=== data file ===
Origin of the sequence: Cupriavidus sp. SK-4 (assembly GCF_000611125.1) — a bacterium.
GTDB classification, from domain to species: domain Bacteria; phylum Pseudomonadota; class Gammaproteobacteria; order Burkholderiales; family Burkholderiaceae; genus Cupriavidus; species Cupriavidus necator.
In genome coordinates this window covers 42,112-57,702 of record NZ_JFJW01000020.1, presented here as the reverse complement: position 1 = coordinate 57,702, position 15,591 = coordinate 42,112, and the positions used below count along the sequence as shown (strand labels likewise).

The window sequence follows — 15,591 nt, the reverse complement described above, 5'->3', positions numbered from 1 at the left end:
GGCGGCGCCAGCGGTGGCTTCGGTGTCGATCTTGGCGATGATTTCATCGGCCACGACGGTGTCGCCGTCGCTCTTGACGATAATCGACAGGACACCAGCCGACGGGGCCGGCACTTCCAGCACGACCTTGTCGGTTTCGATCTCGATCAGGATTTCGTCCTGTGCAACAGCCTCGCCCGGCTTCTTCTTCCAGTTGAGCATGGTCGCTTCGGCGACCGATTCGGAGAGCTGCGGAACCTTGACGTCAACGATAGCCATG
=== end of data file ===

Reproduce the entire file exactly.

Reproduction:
Origin of the sequence: Cupriavidus sp. SK-4 (assembly GCF_000611125.1) — a bacterium.
GTDB classification, from domain to species: domain Bacteria; phylum Pseudomonadota; class Gammaproteobacteria; order Burkholderiales; family Burkholderiaceae; genus Cupriavidus; species Cupriavidus necator.
In genome coordinates this window covers 42,112-57,702 of record NZ_JFJW01000020.1, presented here as the reverse complement: position 1 = coordinate 57,702, position 15,591 = coordinate 42,112, and the positions used below count along the sequence as shown (strand labels likewise).

The window sequence follows — 15,591 nt, the reverse complement described above, 5'->3', positions numbered from 1 at the left end:
GGCGGCGCCAGCGGTGGCTTCGGTGTCGATCTTGGCGATGATTTCATCGGCCACGACGGTGTCGCCGTCGCTCTTGACGATAATCGACAGGACACCAGCCGACGGGGCCGGCACTTCCAGCACGACCTTGTCGGTTTCGATCTCGATCAGGATTTCGTCCTGTGCAACAGCCTCGCCCGGCTTCTTCTTCCAGTTGAGCATGGTCGCTTCGGCGACCGATTCGGAGAGCTGCGGAACCTTGACGTCAACGATAGCCATG